Yesterday I attended the International Networking Week conference, organized by BNI (Business Network International), the networking organization to which I belong. This year's Israel conference was held at Xanadu in Petah Tikva. Over 300 people attended.
The conference was hosted by BNI Israel's Co-National Director, Ms. Yarden Noy. It opened with a video greeting recorded by BNI Founder and Chairman, Dr. Ivan Misner.
Yossi Bar-El of the Graduate School of Business at the College of Management spoke about the concept of co-opetition (cooperative competition).
Adv. Yehuda Talmon, Director of Lahav, the Israel Self-Employed Association, spoke about the status of small and medium businesses in Israel, which constitute 98.6% of businesses, but do not benefit from the sort of laws that protect this sector in other countries.
Prof. Oren Kaplan of the College of Management gave a fascinating lecture on the relatively new field of Positive Psychology. He spoke about the lack of causal connection between money and happiness, stating that over a certain level of income, money makes no contribution to people's happiness. On the other hand, happy people earn 30% more than unhappy people. His conclusion was that success doesn't lead to happiness, but happiness can lead to success. Among the factors that increase people's happiness is the happiness of their friends. This is one of the important aspects of networking, and supports something I reported in an earlier post.
Adv. John Geva, the legal advisor of the Association of Insurance Brokers & Agents in Israel, gave tips for business owners, such as how to pay in installments by credit card so that the payments can be cancelled in case of non-delivery, and how to add a beneficiary to insurance policies.
After lunch, we heard from Mr. Dan Pinhasi, of Clal Finance, about managing pension funds and investments during the recession (a lecture somewhat at odds with the conference's slogan "I Refuse to Participate in the Recession"), and from Mr. Yariv Sapir, VP of marketing at Clal Finance, on the psychology of the investor, who noted that 85% of our everyday decisions are irrational.
We then had a networking session at the tables, and I chaired the activity at my table.
After that, the conference's Guest of Honour, MK Shelly Yacimovich, spoke about her social-democratic vision and how this applies to small businesses. She has always opposed the excessive power of the large magnates (both in her previous career as a journalist and in her legislative activities in the Knesset).
The conference ended with an inspiring talk from BNI Israel's Director, Sam Schwartz. He emphasized BNI's philosophy of Givers Gain, saying one should give without remembering and receive without forgetting. He suggested several ways of finding new business referrals and contacts, and maintaining good relations with existing customers.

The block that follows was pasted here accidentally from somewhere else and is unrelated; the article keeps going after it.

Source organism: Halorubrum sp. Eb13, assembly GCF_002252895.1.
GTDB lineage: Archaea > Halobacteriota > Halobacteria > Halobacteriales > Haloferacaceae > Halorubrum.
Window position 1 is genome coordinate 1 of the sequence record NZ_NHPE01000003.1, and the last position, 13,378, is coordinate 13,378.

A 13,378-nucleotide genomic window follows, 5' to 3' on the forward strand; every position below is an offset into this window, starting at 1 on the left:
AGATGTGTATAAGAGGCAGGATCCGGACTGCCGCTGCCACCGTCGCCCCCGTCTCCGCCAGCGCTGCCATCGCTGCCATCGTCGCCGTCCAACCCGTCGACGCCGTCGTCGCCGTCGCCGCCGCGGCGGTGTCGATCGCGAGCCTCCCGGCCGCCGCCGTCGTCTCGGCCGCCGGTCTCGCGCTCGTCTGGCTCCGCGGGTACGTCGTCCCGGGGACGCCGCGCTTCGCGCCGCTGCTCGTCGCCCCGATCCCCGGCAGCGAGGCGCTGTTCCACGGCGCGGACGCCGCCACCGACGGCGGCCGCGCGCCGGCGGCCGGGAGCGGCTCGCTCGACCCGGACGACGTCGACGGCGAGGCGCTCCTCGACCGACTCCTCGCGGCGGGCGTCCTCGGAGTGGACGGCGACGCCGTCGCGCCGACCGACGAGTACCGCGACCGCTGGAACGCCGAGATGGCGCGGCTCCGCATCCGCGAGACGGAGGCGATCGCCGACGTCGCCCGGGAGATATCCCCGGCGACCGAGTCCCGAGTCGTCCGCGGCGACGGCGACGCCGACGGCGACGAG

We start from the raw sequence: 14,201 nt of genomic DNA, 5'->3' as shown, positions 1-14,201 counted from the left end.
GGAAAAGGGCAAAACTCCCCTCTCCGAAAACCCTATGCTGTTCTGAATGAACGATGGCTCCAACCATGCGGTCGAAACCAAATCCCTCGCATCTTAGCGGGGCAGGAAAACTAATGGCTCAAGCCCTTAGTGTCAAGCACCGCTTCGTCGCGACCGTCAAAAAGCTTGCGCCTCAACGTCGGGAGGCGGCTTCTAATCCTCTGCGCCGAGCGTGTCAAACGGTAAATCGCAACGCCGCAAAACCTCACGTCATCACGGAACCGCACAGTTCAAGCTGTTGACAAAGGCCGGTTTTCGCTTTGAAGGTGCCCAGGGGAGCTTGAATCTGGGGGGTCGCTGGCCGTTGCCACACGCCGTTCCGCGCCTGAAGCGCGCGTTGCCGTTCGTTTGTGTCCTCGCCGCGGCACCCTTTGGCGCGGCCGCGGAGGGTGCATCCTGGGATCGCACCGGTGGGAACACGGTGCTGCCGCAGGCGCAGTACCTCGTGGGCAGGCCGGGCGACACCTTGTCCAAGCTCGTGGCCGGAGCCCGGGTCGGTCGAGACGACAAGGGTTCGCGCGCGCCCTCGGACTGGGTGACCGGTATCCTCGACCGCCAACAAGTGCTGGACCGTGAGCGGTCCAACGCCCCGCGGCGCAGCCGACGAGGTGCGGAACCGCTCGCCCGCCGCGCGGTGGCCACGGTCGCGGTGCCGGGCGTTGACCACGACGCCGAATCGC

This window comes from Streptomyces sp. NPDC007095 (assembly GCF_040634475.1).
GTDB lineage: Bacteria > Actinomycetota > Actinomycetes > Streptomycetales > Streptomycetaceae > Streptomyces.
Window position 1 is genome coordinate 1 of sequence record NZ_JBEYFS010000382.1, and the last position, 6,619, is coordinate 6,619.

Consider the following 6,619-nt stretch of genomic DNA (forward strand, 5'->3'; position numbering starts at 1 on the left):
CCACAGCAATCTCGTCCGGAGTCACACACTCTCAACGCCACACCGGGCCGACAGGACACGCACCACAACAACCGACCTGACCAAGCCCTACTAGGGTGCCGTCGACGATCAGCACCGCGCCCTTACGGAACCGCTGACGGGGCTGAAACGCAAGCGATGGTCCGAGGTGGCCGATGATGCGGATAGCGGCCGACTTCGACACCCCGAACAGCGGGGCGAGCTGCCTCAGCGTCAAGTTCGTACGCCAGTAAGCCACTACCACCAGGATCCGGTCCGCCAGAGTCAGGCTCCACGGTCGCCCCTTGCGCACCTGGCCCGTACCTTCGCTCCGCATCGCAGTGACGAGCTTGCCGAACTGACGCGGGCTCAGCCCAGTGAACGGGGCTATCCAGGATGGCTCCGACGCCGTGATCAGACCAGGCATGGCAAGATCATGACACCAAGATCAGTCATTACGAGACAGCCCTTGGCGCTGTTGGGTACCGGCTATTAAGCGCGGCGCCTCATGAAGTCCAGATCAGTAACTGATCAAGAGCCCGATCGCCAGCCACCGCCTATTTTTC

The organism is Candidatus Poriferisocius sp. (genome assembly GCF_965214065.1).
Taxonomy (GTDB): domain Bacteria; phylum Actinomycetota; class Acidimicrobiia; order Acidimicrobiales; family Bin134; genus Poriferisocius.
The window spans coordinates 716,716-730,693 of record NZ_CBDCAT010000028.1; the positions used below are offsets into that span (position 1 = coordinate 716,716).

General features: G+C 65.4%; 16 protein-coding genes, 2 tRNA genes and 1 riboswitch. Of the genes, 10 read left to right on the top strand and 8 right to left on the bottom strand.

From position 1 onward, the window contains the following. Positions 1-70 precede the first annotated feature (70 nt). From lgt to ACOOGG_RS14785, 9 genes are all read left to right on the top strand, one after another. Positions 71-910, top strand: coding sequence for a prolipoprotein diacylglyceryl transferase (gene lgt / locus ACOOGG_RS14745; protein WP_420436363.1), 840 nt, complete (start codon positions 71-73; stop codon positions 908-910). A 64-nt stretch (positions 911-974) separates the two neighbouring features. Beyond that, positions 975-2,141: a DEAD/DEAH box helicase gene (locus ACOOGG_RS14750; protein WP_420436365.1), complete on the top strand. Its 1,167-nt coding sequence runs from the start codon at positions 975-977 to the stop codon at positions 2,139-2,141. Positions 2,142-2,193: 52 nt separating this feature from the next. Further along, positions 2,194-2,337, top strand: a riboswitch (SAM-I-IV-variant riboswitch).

The annual International Networking Week conference is always one of the high points of my year. This year's experience made clear to me how I have developed over the past two and a half years of BNI membership. BNI has helped me develop my public speaking abilities and think about the marketing of my business through word-of-mouth (which has always been my main form of marketing). From a shy and introverted person I have become much more confident and outgoing. I have taken on several leadership positions within my group (BNI Haifa), and am currently in the middle of my six-month term as Chair ("President") of the group ("chapter"). I recently chaired a Visitors' Day with over 90 people present. My BNI experience also enabled me to give my first professional lecture last year, at the 2008 ITA conference. I have calculated that in 2007 and 2008, about one third of my income came from referrals.
I encourage readers who are self-employed or small business owners to visit a local meeting of BNI (click here for the chapter search).
More importantly, I have shared this experience to show readers that it is possible to change and to become a different person. Think about who you would like to become, and believe that you can achieve it. Work on becoming that sort of person, even if at first it feels like you're pretending. Fake it till you make it (I didn't like this slogan when I first encountered it, but it works). Our thoughts determine our reality, and our self-image certainly determines our personality. You can change your self-image and your personality to a greater degree than you would believe possible. It's just a matter of practice, habit and determination.